Funding doubled for NSW independent schools
CATHOLIC and independent schools whose funding was slashed under former Premier Barry O'Farrell will get millions returned in next week's State Budget.
The NSW Government has announced a $50 million increase to non-government schools over the next four years, doubling the current funding arrangement.
The new support will be used to build new classrooms and other facilities.
Association of Independent Schools of NSW director Dr Geoff Newcombe said the decision was recognition of the contribution non-government schools made to the state.
"These additional funds not only support the right of parents to choose the school their child attends, but will also ensure that there are significant savings to the government and community in the longer term," he said.
"Currently, the non-government schools sector saves the government almost $3 billion annually."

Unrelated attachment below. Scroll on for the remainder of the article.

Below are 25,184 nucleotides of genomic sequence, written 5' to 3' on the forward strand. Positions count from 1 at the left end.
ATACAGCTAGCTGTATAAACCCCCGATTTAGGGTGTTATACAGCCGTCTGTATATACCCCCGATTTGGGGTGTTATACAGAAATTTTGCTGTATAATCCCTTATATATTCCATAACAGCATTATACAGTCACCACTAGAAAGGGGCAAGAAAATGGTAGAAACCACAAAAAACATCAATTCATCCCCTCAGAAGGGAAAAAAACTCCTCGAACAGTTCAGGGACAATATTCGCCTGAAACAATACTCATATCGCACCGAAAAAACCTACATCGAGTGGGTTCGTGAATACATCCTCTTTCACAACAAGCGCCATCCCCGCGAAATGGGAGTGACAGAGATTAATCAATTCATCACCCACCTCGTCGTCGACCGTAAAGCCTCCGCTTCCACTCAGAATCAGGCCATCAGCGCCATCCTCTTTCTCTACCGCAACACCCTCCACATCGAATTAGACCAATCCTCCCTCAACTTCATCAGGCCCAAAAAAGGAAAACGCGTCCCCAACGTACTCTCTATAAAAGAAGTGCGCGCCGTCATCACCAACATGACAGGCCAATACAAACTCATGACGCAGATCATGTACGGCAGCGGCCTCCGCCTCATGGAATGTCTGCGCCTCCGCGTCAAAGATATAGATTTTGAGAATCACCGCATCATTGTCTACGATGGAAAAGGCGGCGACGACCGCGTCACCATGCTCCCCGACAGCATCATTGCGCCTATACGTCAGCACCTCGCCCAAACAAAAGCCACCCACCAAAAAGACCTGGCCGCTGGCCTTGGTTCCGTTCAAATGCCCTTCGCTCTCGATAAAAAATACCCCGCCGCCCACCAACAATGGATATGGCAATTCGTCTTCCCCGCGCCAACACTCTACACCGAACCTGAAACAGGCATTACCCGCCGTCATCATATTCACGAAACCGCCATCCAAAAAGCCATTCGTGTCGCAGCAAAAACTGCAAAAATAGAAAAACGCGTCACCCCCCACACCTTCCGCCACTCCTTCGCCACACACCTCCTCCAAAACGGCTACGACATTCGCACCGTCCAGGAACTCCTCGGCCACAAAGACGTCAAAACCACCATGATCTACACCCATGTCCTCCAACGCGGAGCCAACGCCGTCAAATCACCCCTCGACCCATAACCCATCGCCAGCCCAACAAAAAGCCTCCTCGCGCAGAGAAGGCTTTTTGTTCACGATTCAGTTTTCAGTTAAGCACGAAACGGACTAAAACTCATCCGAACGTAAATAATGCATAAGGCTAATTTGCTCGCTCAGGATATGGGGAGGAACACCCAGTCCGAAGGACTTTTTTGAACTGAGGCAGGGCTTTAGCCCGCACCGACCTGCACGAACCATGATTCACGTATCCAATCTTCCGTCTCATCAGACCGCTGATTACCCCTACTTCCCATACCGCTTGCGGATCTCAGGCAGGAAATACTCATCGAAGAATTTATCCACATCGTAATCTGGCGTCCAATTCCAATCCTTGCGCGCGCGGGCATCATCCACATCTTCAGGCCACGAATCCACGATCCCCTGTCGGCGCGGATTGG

Resigned Liberal Premier O'Farrell took an axe to the sector's public funding in 2012, cutting $116 million from the budget over four years.
Dr Newcombe said a minimum of 1800 new classrooms would be needed by 2031 in independent schools alone to deal with an increase of 36,000 students.
"As parents contribute around 80% of the costs of independent school infrastructure, this improvement in funding will support the significant investment and commitment parents make to the education of their children over the next 15-20 years," he added.
Catholic Education Commission NSW acting chairman Peter Turner said Catholic schools would need to accommodate an extra 58,000 students by 2031.
"This will require us to build 131 new classrooms each year over the next 16 years," he said.
The state's 588 Catholic schools will now compete for about $15 million in capital funding each year from the NSW Government.
Mr Turner said Catholic schools' government funding had been virtually cancelled out under the old scheme by infrastructure charges on new school building works.
"From 2012 to 2014, Catholic schools received $21.9 million in capital grants from the NSW Government but were forced to pay $21.3 million in infrastructure charges - charges not levied on government schools."